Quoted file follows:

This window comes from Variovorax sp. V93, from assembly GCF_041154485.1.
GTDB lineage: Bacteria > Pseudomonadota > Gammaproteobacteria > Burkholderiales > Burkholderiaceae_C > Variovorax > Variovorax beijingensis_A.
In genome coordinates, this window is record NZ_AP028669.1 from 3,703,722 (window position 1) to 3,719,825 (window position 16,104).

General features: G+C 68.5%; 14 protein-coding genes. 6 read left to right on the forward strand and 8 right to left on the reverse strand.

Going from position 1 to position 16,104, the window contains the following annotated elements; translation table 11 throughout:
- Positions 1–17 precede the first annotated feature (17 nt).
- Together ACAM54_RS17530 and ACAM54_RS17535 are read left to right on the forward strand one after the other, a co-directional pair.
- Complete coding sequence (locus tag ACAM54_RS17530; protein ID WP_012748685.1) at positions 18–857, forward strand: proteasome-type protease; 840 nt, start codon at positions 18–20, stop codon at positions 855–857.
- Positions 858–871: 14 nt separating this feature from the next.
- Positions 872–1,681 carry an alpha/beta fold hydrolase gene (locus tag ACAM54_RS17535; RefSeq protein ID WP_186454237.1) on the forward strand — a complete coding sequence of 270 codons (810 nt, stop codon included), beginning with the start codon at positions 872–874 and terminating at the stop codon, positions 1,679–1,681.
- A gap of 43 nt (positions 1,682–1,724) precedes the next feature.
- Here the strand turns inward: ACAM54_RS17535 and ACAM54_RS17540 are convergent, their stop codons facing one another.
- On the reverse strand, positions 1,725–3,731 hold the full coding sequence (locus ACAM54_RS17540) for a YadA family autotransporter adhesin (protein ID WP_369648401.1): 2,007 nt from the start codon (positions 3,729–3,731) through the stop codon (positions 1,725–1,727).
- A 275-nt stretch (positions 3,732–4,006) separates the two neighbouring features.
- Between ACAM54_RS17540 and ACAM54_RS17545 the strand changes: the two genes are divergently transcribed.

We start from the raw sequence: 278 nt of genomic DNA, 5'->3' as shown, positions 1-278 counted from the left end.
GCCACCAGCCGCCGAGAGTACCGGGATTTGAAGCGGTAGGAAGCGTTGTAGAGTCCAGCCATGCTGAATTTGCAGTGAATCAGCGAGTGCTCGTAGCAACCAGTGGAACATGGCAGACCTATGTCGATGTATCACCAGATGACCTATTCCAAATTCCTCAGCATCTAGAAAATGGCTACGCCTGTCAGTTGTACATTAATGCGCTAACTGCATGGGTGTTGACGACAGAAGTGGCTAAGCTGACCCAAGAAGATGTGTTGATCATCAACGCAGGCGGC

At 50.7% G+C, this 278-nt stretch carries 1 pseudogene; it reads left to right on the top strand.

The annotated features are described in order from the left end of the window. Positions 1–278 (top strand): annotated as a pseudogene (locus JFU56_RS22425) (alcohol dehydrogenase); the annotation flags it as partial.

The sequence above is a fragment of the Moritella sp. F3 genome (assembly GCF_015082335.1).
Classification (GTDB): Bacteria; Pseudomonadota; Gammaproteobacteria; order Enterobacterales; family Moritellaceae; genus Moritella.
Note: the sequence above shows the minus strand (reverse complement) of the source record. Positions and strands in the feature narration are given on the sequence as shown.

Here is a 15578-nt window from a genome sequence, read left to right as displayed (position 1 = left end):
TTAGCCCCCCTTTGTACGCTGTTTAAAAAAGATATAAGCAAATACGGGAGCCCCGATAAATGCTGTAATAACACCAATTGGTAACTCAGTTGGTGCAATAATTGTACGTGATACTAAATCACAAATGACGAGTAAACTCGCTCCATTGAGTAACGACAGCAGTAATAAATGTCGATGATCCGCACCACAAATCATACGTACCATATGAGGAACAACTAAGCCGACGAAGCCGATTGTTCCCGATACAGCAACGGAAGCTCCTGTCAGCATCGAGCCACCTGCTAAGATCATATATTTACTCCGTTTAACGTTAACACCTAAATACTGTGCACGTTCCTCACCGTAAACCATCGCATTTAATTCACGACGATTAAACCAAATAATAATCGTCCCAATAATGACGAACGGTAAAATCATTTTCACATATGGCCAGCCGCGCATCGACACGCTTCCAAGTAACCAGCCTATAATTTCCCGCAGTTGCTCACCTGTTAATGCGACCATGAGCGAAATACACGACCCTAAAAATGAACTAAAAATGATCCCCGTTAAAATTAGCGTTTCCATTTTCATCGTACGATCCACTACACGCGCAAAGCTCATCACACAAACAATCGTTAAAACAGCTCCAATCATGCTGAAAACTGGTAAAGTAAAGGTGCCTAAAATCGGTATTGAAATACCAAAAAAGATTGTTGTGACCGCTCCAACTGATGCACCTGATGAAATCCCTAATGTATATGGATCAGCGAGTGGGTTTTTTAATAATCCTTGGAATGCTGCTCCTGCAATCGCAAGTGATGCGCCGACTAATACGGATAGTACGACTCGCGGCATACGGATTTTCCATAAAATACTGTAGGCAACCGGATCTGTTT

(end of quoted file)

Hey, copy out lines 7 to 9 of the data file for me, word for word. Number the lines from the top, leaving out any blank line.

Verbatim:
- Together ACAM54_RS17530 and ACAM54_RS17535 are read left to right on the forward strand one after the other, a co-directional pair.
- Complete coding sequence (locus tag ACAM54_RS17530; protein ID WP_012748685.1) at positions 18–857, forward strand: proteasome-type protease; 840 nt, start codon at positions 18–20, stop codon at positions 855–857.
- Positions 858–871: 14 nt separating this feature from the next.